There is never, if you like, an interpretandum that is not already interpretans, so that it is as much a relationship of violence as of elucidation that is established in interpretation. Indeed, interpretation does not clarify a matter to be interpreted, which offers itself passively; it can only seize, and violently, an already-present interpretation, which it must overthrow, upset, shatter with the blows of a hammer.I don't have the time to write very much at the moment. But I was thinking the other day of all the conversations I've had with my daughter during her years of teenage struggle, and realized that I'm often just trying to keep her interested in herself as an object of interpretation. Maybe that's not the right approach, clinically speaking. But I have a hunch that remaining interested and interesting for oneself is a good way to push the darkness away for a little bit longer.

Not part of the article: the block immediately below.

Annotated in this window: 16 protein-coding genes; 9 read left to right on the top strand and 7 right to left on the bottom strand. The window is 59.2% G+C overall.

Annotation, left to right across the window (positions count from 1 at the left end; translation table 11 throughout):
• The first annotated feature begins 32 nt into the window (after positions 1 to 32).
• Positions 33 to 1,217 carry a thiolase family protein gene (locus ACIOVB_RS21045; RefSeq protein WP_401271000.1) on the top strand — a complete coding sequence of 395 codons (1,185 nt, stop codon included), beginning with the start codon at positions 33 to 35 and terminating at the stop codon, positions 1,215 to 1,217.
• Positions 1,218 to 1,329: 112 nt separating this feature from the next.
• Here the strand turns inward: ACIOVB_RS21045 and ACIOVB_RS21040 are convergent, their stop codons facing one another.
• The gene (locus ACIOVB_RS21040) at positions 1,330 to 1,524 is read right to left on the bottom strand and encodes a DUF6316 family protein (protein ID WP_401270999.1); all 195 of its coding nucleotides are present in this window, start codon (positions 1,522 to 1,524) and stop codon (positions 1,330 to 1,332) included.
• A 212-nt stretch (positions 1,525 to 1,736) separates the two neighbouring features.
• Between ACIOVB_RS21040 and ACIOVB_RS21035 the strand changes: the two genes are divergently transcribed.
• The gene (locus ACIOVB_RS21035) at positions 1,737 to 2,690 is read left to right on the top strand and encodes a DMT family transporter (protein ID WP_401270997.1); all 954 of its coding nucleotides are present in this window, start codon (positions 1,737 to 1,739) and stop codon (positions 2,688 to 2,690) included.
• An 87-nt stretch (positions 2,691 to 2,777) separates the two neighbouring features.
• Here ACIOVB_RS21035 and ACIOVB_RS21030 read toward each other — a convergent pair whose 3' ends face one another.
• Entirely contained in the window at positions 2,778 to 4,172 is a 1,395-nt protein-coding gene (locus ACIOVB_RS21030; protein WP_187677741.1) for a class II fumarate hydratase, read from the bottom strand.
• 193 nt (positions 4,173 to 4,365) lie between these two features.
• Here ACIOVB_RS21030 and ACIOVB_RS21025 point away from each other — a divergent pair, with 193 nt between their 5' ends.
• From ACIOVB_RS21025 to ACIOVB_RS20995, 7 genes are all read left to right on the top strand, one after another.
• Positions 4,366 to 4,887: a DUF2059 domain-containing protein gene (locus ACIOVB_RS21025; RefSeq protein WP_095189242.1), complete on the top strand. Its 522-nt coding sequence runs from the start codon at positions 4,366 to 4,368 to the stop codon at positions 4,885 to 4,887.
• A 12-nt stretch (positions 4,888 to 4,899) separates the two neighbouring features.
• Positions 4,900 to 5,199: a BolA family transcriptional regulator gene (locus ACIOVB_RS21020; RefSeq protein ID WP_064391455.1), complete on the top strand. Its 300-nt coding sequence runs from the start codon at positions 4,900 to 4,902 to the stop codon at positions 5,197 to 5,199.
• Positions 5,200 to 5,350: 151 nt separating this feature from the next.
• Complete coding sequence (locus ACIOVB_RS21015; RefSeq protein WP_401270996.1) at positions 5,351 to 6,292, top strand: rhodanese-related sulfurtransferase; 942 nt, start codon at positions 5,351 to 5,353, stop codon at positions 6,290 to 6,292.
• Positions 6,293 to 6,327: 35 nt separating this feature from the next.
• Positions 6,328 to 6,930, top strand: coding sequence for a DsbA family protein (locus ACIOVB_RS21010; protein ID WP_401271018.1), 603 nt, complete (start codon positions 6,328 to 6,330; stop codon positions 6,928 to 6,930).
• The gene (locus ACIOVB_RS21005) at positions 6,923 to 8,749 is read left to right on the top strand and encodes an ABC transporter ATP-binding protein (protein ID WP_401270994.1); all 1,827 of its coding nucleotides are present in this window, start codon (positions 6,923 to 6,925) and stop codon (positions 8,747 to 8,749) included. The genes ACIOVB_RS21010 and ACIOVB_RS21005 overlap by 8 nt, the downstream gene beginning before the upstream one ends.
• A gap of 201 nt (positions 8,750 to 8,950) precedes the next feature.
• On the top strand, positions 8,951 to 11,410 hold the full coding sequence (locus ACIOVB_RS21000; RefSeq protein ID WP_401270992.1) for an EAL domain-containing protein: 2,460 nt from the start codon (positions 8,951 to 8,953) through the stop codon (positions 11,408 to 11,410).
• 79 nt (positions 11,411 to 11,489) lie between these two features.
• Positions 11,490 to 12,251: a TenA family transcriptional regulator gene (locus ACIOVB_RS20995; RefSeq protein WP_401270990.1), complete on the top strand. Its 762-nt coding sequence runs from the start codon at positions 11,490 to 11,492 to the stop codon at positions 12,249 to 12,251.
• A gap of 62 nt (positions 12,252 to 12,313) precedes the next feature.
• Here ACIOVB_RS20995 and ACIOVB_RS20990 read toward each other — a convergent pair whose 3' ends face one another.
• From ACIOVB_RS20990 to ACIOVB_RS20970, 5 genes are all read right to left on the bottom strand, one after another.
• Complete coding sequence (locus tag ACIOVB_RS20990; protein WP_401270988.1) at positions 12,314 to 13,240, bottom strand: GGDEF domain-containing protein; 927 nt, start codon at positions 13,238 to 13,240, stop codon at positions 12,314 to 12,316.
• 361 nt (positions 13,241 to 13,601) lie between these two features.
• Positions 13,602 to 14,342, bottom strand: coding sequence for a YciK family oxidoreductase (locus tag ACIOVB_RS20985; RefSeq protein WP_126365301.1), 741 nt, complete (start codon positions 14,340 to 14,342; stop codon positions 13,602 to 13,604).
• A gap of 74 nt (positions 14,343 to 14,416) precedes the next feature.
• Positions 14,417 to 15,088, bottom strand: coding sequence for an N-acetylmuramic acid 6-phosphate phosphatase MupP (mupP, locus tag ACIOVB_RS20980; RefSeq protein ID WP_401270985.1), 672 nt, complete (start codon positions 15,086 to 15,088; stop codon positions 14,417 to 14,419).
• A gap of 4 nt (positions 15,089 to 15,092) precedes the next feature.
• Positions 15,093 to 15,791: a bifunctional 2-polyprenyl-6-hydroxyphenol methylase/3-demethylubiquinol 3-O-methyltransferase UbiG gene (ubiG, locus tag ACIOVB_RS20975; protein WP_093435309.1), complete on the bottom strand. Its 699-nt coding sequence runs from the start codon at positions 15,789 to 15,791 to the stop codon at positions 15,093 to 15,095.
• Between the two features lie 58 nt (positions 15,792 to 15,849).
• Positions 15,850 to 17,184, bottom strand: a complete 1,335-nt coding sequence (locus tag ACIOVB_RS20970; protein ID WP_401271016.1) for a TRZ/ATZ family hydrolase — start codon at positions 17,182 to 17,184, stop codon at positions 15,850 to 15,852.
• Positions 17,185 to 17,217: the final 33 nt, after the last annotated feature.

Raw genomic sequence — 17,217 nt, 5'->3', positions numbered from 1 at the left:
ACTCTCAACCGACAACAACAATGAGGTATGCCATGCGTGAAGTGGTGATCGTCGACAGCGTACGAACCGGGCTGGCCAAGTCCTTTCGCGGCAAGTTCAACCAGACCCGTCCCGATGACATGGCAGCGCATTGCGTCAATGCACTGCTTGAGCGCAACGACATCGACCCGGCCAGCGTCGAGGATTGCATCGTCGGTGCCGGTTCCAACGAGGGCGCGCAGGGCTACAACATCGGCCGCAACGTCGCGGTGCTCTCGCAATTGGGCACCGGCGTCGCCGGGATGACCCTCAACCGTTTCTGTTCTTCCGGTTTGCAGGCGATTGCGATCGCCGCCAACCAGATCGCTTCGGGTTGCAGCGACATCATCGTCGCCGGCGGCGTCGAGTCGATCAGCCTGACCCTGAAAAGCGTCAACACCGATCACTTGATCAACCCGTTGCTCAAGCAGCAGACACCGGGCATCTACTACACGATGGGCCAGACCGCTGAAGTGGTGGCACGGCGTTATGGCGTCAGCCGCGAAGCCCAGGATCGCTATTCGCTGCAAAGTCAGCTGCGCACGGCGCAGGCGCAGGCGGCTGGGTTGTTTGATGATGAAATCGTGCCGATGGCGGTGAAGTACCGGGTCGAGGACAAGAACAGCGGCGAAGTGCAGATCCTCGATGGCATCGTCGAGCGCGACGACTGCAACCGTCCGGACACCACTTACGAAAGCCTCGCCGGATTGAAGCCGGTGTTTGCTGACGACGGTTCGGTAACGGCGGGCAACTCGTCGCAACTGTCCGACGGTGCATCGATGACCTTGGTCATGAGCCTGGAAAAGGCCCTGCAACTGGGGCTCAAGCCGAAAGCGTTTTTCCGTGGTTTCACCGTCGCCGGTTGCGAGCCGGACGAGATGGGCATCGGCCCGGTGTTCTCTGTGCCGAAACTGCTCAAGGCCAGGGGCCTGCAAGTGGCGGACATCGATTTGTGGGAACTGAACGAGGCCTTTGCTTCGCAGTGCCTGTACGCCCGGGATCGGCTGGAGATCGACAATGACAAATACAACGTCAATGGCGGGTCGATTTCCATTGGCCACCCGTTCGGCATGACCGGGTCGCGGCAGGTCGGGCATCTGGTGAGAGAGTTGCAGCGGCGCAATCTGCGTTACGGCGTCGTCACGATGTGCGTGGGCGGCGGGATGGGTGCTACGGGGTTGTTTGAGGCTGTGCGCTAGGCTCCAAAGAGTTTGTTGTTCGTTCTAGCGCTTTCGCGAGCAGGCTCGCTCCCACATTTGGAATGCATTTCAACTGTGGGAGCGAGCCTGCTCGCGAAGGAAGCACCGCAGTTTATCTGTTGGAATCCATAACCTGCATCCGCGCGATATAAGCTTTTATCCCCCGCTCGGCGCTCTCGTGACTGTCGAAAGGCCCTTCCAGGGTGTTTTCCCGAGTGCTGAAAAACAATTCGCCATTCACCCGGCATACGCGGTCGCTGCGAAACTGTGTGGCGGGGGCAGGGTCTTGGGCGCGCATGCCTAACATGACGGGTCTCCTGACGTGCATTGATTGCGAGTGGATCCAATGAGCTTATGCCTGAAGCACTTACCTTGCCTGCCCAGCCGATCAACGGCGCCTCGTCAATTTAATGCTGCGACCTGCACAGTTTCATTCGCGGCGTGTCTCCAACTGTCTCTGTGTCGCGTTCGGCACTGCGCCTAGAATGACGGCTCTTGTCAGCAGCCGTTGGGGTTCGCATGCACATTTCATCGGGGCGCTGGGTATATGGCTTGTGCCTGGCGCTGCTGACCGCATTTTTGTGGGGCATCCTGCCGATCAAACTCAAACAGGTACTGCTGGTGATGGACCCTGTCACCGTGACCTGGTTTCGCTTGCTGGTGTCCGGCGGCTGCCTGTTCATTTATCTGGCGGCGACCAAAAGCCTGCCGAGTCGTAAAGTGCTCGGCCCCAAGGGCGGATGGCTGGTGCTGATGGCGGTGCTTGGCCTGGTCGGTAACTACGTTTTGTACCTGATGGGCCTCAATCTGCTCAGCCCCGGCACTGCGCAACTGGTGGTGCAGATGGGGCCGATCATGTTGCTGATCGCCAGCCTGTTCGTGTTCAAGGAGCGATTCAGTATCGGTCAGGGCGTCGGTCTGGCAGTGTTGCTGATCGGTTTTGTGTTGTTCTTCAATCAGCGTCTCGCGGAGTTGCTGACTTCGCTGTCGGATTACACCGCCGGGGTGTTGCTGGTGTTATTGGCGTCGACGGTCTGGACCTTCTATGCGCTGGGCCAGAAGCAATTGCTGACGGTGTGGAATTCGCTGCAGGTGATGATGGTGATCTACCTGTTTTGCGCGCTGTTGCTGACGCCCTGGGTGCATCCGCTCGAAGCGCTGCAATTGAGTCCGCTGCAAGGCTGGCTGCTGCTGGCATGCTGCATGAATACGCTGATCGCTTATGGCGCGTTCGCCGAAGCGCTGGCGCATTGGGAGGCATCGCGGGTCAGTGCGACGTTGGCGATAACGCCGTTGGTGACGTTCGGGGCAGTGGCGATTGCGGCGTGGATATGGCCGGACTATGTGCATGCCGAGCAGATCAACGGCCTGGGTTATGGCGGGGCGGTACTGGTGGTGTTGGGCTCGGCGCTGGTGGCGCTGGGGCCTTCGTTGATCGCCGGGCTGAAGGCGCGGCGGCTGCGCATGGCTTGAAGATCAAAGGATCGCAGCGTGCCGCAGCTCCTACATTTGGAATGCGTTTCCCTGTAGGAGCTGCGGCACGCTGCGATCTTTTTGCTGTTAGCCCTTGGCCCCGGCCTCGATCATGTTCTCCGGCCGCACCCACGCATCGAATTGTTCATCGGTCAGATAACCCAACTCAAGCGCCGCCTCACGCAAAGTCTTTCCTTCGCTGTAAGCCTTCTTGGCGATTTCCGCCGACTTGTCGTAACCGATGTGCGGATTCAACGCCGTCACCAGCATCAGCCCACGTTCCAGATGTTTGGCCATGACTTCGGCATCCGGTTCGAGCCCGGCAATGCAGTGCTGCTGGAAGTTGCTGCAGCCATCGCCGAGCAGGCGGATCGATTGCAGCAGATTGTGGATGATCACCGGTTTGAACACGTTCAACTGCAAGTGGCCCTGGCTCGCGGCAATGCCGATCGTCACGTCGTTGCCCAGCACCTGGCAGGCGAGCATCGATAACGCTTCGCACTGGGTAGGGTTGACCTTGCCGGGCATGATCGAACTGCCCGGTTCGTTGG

One sees this already in Marx, who interprets not the history of the relations of production but a relation already offering itself as an interpretation, since it appears as nature. Likewise, Freud interprets not signs, but interpretations. Indeed, what does Freud discover beneath symptoms? He does not discover, as is said, "traumas"; he brings to light phantasms with their burden of anguish, that is, a kernel that is itself already in its own being an interpretation (Michel Foucault, "Marx, Nietzsche, Freud" in Aesthetics, Method and Epistemology (New York: The New Press, 275-276).